About being a trader, I know really few successful guys. I'm more like a portfolio manager who manages his own portfolio. I CAN keep a stock for over a year, unless I find something better that fits. But yes, even doing this while regularly beating the market, while actively managing the portfolio is supposed to be the deal of your life I think, at least it'll take years to master. I'm actually thinking now i've more free "emotional energy" and time for other things than I had any previous year. Although I wouldn't say this about 2020, well, COVID was a mess.

Now, about "good value stocks".. This is a complex topic. U.S. is really poor from this standpoint. Huge amounts of cash, zero rates make their dirty job of making everything that is earning money expensive, so you're better off with kind of growth. But today I believe there's a new term, "value growth".. There's nonsense like Tesla, Zoom, & Amazon which MAY stand up to their value, but are priced to near perfection. & then there's Facebook, which P/E will become lower than this of a non distressed SP500 in a couple of years should the price of the stock freeze. And it won't, I'm nearly certain. I dumped it a couple weeks ago for some speculative "Momo". Now from a similar standpoint(as FB) I own shares of Alibaba. Yes BABA's troubles are a little more serious than FB, but it grows faster, it's cheaper and investors tend to overreact. It's a great business, long term & short term. The US-China tensions make things a bit complex. Like what's gonna happen if the US actually makes it delist? I think probability is very low, <10%, but go figure. Let's say probability is 20%, even then it's worth something.. Fine, let's say we want a discount of 20%. It should still be worth 300, and it cost <225.

So what should you be looking for?
First of all, the company should be "for shareholders", this is rarely an issue in the US, but it is occasionally in other countries. Though it should also be managed well. Taleb's "Skin in The Game" discusses this in depth. IBM seems like an interesting value play, but go figure when the management reverses its course. There's no major stakeholder who makes bold decisions and thinks about other things than his short term bonus, like there are in Tesla, Amazon, FB & even Apple, still(Tim cook seems like knows what he's doing, AND he's got a billion in the stock & stuff).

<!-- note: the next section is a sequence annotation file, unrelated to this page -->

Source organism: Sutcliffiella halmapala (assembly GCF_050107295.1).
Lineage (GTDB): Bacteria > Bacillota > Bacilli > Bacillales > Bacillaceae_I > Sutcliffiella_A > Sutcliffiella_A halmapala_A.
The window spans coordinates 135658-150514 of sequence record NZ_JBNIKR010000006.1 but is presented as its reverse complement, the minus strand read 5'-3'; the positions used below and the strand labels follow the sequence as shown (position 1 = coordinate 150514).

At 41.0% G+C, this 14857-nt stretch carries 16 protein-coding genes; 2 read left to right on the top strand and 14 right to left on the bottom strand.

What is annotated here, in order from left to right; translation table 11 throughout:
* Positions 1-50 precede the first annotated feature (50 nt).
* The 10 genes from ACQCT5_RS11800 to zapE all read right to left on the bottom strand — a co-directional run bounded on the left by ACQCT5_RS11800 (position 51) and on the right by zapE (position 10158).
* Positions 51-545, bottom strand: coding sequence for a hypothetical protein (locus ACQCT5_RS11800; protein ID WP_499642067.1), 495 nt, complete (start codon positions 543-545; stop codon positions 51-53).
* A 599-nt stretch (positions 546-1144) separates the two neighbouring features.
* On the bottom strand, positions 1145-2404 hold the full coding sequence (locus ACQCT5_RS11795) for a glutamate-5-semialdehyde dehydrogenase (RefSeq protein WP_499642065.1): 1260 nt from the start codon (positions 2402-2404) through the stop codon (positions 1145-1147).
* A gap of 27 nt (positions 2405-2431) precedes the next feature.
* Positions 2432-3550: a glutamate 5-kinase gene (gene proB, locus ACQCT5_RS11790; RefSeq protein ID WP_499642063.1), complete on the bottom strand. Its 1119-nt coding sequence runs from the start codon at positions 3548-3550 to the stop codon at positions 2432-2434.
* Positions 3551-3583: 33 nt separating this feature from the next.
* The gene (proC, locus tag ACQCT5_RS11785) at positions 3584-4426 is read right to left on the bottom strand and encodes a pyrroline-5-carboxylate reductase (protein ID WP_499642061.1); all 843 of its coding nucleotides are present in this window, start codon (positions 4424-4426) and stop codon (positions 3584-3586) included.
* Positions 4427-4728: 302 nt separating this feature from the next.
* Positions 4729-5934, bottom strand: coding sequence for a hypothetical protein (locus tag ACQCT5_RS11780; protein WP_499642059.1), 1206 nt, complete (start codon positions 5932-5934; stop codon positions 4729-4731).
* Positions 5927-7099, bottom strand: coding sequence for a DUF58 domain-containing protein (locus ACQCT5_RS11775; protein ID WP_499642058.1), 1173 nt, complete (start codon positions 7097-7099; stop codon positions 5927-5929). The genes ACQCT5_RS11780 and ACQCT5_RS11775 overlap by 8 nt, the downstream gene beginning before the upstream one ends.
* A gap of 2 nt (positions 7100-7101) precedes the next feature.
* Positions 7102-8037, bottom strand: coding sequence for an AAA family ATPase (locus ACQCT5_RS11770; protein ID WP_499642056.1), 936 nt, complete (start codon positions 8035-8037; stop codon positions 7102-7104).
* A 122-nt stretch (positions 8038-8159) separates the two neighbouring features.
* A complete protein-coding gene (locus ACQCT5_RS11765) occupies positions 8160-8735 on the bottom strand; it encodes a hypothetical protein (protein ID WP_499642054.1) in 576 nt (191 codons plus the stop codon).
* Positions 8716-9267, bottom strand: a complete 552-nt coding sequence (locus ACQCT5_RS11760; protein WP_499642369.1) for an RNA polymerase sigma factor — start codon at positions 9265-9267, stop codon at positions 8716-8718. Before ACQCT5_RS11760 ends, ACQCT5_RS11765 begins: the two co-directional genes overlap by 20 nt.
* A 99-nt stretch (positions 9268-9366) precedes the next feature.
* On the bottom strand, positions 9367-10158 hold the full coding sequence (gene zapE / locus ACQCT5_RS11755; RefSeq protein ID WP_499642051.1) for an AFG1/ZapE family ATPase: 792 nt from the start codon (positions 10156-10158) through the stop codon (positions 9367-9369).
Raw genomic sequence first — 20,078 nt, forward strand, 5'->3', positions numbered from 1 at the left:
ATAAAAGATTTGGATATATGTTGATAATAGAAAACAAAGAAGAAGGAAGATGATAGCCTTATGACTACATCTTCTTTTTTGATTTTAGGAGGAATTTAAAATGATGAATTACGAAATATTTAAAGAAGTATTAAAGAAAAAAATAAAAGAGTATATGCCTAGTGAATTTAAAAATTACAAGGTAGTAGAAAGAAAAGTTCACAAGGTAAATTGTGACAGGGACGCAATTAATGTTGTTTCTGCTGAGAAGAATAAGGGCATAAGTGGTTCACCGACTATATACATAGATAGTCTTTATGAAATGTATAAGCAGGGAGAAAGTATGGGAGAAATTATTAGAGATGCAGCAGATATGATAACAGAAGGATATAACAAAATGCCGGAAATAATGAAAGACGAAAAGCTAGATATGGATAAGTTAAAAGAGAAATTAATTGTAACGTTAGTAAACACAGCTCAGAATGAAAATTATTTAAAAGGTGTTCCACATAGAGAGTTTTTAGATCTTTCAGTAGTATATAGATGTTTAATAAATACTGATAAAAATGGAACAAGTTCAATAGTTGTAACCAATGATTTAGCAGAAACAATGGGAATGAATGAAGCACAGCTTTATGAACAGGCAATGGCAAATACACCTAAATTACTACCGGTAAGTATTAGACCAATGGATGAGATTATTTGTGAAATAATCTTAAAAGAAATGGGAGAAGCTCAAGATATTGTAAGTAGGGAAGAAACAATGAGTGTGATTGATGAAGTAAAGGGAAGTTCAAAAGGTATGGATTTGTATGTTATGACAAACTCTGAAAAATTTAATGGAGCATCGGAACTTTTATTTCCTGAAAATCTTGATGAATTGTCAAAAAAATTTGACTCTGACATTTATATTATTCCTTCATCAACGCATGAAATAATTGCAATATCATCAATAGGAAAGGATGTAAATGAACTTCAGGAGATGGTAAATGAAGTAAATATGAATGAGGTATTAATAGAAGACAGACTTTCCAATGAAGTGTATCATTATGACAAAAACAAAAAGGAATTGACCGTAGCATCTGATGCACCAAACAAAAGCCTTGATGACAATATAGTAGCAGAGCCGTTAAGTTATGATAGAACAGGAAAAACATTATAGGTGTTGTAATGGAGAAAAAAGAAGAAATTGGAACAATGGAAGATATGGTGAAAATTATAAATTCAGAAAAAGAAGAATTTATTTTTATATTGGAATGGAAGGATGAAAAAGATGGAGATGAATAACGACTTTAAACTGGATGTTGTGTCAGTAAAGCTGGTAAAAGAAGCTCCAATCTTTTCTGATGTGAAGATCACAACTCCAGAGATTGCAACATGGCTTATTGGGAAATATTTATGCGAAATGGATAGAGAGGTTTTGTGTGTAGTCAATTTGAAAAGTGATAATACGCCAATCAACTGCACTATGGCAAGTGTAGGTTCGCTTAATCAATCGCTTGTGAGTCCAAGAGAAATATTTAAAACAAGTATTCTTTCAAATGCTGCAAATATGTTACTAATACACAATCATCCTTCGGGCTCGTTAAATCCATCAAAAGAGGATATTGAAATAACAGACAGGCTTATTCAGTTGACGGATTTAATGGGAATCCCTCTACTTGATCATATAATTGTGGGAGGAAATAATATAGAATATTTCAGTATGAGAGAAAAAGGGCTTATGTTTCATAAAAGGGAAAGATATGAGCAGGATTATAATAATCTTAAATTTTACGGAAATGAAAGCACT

So you look at P/E(how much does $1 of a company's profits worth). What's going on with the profit(or at least revenue, for growth companies it's often more important), then you decide if it's worth your back.
Now, there's another agenda.. Dividend aristocrats. In the world of low yield, these companies are highly leveraged but seem solid, and pay great dividends. Much higher than cost of leverage for YOU, and inflation is your friend.. So stuff like AT&T, Altria & OneOK is rather interesting. Credit rating is high(well, we do remember the subprime mortgage, the companies are usually solid enough individually, but they do heavily rely on cheap credit, although their debt is cheap and already long term, so its cost is not gonna explode overnight, and inflation is there to assist). Perhaps a portfolio of such stocks could be an alternative to EM ETF, but i'd still go for the ETF if I wasn't full time in this stuff, as it makes room for less errors, AND it's country diversification could add volatility between the investment tools, TQQQ vs an emerging market is likely to be very volatile which is what you need to balance as often as you can.

I'll be glad to answer more questions, and thanks for the congrats :P

Matthew Leverton

I know one person personally who was so successful in day trading (mostly crypto currency) that he and his wife were both able to quit their jobs with millions in the bank. But the ones that lose money don't talk about it.

I wouldn't find day trading to be an enjoyable occupation. I take the invest and forget approach while minimizing unnecessary living expenses. After 20 years of that, I could now retire (before turning 40) by simply living off of 4% withdrawal indefinitely.

An interesting thing is that once you get to a million+ dollars of interest earning assets, it becomes kind of obvious that what you do with your day job income is almost irrelevant compared to what you do with your investments. That is, whether you save 10% or 80% of a modest income at that point it barely impacts how much wealth you accumulate. "It takes money to make money."